A Life Between Lines
Adina Hoffman’s quasi-biography of Palestinian poet Taha Muhammad Ali
If you go looking for My Happiness Bears No Relation to Happiness: A Poet’s Life in the Palestinian Century in the bookstore, you will probably find it in the biography section; but it is an unusual sort of biography that neglects to the put the name of its subject in the title. Few readers will recognize the blunt-featured man who looks out from the cover of the book as Taha Muhammad Ali, the Palestinian poet whose life and work are Adina Hoffman’s ostensible subject. But then, not many more readers would recognize his name, either. As Hoffman acknowledges, he is not as well known, even among Palestinians, as a poet like Mahmoud Darwish, whose death last year was mourned across the Arab world.
Taha Muhammad Ali was born in 1931, and while he has been part of the Palestinian literary scene for most of his life, he did not publish his first book of poems until 1983. Over the last few years, however, he has won a growing international readership for his humane, melancholy, sometimes comic poetry, thanks in large part to the efforts of Hoffman, a film critic and author of the essay collection House of Windows, and her husband, the poet and translator Peter Cole. Hoffman and Cole, American-born Jews who live in Jerusalem, are two of the founders of Ibis Editions, a remarkable small press that publishes Hebrew and Arabic literature in translation. It was Ibis that brought out the first English edition of Muhammad Ali’s work, Never Mind, in September 2000—“in the same month,” Hoffman notes, “that the al-Aqsa intifada broke out.”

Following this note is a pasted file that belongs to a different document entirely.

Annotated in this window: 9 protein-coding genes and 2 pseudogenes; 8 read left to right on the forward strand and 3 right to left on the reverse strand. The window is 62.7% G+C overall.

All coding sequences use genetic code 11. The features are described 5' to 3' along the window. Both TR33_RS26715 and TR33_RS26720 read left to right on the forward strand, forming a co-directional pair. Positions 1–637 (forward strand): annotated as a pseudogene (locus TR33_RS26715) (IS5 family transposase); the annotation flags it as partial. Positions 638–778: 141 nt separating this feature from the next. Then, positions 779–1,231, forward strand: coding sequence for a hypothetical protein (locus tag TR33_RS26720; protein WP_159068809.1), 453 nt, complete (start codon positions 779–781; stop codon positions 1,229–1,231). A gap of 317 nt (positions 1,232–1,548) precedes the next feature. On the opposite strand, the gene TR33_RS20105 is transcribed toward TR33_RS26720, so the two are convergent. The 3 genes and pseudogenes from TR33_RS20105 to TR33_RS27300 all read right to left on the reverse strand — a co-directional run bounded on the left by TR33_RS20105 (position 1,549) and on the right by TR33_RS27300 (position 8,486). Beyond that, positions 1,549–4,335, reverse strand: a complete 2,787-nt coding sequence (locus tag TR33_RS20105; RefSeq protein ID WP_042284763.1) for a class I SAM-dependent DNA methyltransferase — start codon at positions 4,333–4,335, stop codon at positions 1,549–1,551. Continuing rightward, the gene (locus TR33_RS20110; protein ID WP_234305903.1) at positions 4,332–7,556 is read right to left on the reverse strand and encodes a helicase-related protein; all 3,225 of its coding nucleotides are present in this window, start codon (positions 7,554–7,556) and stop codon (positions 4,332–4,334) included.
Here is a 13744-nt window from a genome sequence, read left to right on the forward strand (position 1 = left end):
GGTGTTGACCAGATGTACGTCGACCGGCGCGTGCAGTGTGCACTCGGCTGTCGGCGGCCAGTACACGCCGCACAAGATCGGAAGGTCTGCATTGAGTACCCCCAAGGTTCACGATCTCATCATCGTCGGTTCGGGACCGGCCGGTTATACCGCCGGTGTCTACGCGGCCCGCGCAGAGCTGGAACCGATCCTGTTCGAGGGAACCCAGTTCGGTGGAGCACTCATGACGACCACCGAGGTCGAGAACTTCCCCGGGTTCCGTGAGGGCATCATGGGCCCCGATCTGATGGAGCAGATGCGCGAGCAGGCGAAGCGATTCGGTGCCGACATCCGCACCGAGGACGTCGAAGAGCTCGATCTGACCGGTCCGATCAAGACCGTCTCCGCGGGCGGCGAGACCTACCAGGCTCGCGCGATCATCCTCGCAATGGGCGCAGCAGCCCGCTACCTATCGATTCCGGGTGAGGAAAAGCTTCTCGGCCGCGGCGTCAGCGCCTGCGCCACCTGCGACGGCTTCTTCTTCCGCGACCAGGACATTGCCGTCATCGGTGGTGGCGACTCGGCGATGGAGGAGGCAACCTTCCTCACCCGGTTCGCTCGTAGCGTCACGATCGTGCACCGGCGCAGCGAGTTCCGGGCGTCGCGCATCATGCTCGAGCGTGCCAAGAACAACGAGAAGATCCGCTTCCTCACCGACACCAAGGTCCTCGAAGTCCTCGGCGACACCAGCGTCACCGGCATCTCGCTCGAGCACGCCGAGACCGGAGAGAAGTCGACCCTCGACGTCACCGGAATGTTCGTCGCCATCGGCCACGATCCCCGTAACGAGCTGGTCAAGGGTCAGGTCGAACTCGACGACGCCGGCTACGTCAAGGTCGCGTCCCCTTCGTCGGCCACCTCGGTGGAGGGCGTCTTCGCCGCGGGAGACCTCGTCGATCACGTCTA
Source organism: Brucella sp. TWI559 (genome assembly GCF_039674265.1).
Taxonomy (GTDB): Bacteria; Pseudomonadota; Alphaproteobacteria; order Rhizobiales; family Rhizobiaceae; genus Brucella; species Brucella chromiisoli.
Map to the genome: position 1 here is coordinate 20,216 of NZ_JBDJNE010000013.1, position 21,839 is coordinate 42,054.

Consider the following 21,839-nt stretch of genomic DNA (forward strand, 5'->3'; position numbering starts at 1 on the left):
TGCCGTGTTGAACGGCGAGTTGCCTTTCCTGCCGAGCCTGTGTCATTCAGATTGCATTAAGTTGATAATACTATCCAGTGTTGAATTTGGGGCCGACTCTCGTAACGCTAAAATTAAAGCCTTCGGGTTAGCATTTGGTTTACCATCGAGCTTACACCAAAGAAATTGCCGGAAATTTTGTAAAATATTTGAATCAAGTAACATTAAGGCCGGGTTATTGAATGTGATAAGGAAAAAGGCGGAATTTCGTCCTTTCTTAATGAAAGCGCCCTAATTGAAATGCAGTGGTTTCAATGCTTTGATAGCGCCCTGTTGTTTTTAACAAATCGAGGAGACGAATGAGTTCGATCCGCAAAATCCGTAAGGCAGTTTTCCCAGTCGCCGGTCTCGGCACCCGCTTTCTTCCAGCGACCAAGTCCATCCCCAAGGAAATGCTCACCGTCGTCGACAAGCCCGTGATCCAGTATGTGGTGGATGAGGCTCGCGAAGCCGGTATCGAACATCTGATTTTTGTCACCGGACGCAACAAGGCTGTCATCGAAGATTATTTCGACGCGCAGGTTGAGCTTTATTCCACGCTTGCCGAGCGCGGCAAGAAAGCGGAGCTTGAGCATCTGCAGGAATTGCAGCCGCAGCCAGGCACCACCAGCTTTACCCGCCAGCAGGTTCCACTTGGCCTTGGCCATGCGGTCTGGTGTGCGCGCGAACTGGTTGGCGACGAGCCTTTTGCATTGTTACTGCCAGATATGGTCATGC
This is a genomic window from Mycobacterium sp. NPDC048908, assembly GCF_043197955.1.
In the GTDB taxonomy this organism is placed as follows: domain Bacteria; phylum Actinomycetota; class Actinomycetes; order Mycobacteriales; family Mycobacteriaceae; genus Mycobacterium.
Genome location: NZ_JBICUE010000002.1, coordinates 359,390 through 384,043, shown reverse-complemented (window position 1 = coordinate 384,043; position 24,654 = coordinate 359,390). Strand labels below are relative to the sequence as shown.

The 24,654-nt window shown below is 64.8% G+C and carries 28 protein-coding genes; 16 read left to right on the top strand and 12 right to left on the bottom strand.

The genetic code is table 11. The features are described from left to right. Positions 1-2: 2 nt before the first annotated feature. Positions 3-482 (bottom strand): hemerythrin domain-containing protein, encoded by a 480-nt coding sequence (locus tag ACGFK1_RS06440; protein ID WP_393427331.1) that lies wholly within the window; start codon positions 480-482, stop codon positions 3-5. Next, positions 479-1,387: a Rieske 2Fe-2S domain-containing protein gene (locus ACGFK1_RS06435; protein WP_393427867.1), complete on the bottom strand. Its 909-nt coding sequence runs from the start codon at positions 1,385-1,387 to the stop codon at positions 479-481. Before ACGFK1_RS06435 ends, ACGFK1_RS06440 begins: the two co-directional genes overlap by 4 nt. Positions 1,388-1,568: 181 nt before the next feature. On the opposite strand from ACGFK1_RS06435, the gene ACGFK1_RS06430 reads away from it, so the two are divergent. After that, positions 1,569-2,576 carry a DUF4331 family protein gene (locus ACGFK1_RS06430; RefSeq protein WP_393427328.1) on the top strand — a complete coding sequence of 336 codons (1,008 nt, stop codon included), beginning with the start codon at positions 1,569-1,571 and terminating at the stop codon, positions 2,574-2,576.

That kind of grim calendaring can be found in every chapter of My Happiness Bears No Relation to Happiness. “In 1946 Taha read his first modern book,” Hoffman writes—just around the time the Irgun blew up the King David Hotel. He produced most of the poems for his first book in 1982 and 1983, during the months when the IDF was invading Lebanon, leading to the massacres at Sabra and Shatila. The most important date of all in Muhammad Ali’s story, however, is July 15, 1948. It was on that night that the Galilean village of Saffuriyya, where Muhammad Ali was born and raised, was captured by the army of the newborn Jewish state.
Along with most of the village’s population, the teenage Muhammad Ali and his family fled on foot, ending up in a refugee camp in Lebanon, where his 12-year-old sister, Ghazaleh, died of meningitis. (Six other siblings had died in infancy, Hoffman writes, and the poet was actually the fourth boy to bear the name Taha.) They were able to sneak back into Israel the following year, and eventually even to gain Israeli residence cards, but they were never to return to their ancestral village; Saffuriyya had been leveled and turned into Tzippori, a moshav. Instead, the future poet settled in Nazareth, where he opened a small grocery store. Eventually this grew into a prosperous souvenir shop catering to Christian tourists, which Muhammad Ali still owns today. (The book includes several photos of this eccentric-looking establishment, which is decorated with a sign bearing a quotation from Keats: A thing of beauty is a joy forever.”)